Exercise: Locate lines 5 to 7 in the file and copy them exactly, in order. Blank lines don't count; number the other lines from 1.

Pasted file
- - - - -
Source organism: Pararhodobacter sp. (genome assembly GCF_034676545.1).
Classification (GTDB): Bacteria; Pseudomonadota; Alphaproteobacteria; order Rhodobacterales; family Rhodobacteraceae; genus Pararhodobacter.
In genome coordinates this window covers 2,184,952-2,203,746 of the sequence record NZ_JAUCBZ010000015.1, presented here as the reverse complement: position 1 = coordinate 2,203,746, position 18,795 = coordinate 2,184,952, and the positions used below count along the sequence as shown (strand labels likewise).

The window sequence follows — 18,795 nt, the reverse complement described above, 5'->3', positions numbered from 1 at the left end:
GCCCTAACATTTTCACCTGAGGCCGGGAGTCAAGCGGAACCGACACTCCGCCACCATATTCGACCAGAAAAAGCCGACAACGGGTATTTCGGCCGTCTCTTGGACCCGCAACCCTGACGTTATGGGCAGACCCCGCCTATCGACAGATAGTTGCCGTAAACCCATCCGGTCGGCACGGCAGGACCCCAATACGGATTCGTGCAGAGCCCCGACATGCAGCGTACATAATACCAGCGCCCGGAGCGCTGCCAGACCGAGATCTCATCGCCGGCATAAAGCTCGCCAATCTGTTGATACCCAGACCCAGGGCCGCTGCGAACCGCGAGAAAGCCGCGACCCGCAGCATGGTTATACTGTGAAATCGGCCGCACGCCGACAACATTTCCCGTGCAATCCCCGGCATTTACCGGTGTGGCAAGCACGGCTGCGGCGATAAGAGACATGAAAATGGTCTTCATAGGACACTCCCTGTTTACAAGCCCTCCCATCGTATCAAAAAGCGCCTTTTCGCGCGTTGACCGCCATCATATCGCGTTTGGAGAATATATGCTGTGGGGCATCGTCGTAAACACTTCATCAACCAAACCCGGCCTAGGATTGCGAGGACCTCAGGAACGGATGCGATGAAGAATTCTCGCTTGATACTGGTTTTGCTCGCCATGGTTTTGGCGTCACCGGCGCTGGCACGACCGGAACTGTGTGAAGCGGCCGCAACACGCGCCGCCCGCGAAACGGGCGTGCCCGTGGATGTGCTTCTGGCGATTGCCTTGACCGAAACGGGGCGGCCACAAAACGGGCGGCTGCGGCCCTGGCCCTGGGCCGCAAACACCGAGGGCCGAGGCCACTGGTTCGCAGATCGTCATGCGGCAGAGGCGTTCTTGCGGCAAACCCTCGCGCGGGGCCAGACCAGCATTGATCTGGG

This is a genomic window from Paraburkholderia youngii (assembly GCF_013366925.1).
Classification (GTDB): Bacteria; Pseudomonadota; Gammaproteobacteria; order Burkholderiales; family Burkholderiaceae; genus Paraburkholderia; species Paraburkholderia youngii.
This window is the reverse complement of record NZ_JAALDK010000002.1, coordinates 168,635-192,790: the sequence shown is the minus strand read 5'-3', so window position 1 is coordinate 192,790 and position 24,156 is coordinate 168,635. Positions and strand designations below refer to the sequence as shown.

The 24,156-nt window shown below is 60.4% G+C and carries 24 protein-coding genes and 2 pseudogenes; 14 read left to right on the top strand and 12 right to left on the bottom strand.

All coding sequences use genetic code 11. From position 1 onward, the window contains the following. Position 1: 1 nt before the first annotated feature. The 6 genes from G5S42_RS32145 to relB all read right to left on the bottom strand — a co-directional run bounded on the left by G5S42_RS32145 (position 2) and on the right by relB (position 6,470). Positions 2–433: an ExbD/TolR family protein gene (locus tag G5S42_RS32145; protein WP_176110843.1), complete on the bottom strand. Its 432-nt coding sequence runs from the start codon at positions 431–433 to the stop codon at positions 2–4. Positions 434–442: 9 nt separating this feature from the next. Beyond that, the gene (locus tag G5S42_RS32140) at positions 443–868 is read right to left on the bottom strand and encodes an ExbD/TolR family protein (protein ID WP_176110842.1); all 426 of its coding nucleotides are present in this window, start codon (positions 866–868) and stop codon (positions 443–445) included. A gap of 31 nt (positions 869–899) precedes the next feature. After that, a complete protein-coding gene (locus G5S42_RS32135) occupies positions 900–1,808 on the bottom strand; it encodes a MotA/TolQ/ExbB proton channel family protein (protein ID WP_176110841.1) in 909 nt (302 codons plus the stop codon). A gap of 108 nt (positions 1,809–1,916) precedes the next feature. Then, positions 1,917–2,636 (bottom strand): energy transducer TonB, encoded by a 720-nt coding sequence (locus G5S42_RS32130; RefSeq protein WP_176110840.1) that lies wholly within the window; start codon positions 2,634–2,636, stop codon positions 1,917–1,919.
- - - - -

GCCCTAACATTTTCACCTGAGGCCGGGAGTCAAGCGGAACCGACACTCCGCCACCATATTCGACCAGAAAAAGCCGACAACGGGTATTTCGGCCGTCTCTTGGACCCGCAACCCTGACGTTATGGGCAGACCCCGCCTATCGACAGATAGTTGCCGTAAACCCATCCGGTCGGCACGGCAGGACCCCAATACGGATTCGTGCAGAGCCCCGACATGCAGCGTACATAATACCAGCGCCCGGAGCGCTGCCAGACCGAGATCTCATCGCCGGCATAAAGCTCGCCAATCTGTTGATACCCAGACCCAGGGCCGCTGCGAACCGCGAGAAAGCCGCGACCCGCAGCATGGTTATACTGTGAAATCGGCCGCACGCCGACAACATTTCCCGTGCAATCCCCGGCATTTACCGGTGTGGCAAGCACGGCTGCGGCGATAAGAGACATGAAAATGGTCTTCATAGGACACTCCCTGTTTACAAGCCCTCCCATCGTATCAAAAAGCGCCTTTTCGCGCGTTGACCGCCATCATATCGCGTTTGGAGAATATATGCTGTGGGGCATCGTCGTAAACACTTCATCAACCAAACCCGGCCTAGGATTGCGAGGACCTCAGGAACGGATGCGATGAAGAATTCTCGCTTGATACTGGTTTTGCTCGCCATGGTTTTGGCGTCACCGGCGCTGGCACGACCGGAACTGTGTGAAGCGGCCGCAACACGCGCCGCCCGCGAAACGGGCGTGCCCGTGGATGTGCTTCTGGCGATTGCCTTGACCGAAACGGGGCGGCCACAAAACGGGCGGCTGCGGCCCTGGCCCTGGGCCGCAAACACCGAGGGCCGAGGCCACTGGTTCGCAGATCGTCATGCGGCAGAGGCGTTCTTGCGGCAAACCCTCGCGCGGGGCCAGACCAGCATTGATCTGGG

This is a genomic window from Paraburkholderia youngii (assembly GCF_013366925.1).
Classification (GTDB): Bacteria; Pseudomonadota; Gammaproteobacteria; order Burkholderiales; family Burkholderiaceae; genus Paraburkholderia; species Paraburkholderia youngii.